A former capital of Nepal, and technically a stand-alone city, Patan (now called Lalitpur) feels like it has been swallowed by Kathmandu. Along with Bhaktapur and central Kathmandu it has the greatest number of temples and historic sights in the Kathmandu Valley.
Patan Durbar Square is the obvious place to start, one of the main Durbar Squares, along with Kathmandu and Bhaktapur. It didn’t do much for me though, and was my least favourite of the three. It was busy with both locals and tourists, part a building site (after the 2015 earthquake), was the last of them I visited so the novelty value was gone, and I visited too late in the morning so the light was difficult for photography.
There were some wonderful wooden carvings.
Instead I wandered the backstreets of Patan, finding everywhere else much quieter, and more enjoyable. I started with Iba Bahi, a random temple I walked by.
Machhindra Bahal was somewhat unusual, being protected by a sizeable blue fence, and even the icons were caged. It was in the process of being restored / painted bright colours.
Nearby was a white stupa, similar to the much larger ones I’d seen at Boudhanath and Swayambhu.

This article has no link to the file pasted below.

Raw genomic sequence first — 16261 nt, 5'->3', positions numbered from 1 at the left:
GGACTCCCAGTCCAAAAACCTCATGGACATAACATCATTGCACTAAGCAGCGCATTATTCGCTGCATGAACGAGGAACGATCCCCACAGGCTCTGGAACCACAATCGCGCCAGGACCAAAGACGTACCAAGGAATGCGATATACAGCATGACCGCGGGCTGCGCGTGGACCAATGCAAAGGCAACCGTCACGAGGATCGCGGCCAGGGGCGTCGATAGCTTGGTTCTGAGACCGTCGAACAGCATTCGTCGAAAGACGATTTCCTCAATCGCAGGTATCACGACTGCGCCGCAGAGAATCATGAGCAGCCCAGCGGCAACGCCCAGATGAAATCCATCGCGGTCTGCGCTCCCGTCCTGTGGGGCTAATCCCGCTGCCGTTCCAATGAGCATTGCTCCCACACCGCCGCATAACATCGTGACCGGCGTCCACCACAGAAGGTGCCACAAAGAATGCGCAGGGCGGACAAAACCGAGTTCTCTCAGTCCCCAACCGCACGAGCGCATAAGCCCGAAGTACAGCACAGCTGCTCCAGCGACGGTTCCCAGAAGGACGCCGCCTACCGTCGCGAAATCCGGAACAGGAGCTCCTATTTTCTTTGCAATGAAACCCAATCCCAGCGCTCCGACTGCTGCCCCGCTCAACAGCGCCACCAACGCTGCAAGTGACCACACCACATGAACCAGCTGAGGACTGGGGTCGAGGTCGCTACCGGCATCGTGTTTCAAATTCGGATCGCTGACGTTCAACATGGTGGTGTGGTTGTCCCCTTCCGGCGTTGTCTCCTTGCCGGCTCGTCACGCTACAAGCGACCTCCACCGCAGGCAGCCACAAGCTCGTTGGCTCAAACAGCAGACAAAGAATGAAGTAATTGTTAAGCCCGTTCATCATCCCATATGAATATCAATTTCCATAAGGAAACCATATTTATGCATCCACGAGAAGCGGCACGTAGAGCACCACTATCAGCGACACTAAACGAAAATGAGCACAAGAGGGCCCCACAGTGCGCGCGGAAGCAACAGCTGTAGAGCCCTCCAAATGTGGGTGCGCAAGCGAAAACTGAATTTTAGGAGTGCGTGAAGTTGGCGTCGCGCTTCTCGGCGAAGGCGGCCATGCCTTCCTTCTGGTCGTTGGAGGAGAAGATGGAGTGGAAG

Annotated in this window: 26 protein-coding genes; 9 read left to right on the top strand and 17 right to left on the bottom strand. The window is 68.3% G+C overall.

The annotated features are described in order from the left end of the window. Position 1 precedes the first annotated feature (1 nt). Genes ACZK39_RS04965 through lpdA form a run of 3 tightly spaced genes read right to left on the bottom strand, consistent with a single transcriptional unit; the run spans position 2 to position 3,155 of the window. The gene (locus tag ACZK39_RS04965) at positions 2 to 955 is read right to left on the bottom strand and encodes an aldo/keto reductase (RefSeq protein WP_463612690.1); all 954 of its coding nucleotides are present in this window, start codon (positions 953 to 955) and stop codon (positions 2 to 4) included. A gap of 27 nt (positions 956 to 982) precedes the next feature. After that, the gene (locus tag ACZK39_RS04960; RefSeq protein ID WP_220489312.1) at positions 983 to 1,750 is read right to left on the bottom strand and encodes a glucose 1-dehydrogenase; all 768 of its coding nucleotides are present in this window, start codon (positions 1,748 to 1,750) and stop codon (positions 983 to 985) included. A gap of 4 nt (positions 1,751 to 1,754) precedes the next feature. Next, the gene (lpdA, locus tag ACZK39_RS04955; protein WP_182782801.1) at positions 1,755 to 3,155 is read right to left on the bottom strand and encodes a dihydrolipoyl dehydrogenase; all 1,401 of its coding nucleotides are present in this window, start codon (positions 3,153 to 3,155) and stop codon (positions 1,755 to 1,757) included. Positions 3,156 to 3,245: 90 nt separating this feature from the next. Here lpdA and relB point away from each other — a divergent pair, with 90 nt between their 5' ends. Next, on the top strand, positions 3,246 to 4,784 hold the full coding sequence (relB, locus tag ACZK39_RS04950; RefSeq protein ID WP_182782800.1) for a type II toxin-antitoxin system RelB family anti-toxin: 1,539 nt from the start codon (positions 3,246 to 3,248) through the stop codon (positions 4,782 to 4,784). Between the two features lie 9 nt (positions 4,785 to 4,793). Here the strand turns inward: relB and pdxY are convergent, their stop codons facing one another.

Swoyambhu Stupa was a wonderfully colourful find down the backstreets.
The Rudra Varna Mahavihar temple had some fantastic metalwork.
Mahabuddha Temple was a well hidden gem, built of thousands of terracotta tiles showing the Buddha.
It was destroyed in an earthquake in 1934 but rebuilt. They had a few spare tiles left over though so built this smaller (but still sizeable!) temple by it.
Surrounded it was a seemingly endless number of shops selling various statues, clearly there must be quite some demand for them!
I love the historic water tanks that are rarely mentioned in Nepal guidebooks but are always a pleasure to visit. Pimbahal Pokhari Krishna Temple was no exception, though the first I’ve seen where pedal boats could be hired to potter around the large pond.
By it was one of Patan’s original four great stupas, and probably the grandest, the Ashok Chaitya.
Hiranya Varna Mahavihar is better known as the Golden Temple. At over six hundred years old it is one of the oldest in the area, and had more incredible metal work.
Kumbeshwor Temple is perhaps the oldest temple in Patan, and one of only two five story temples in Nepal, the other being the better known Nyatapola Temple in Bhaktapur. It was originally built though as a two story structure in the 14th century, with three more stories added in the 17th century. There was a busy Hindu festival / event underway so I gave it some space.
To finish with United Nations Park, on the southern banks of the Bagmati River marking the divide between Patan and Kathmandu. The dodgy staircase to nowhere was a particularly random feature…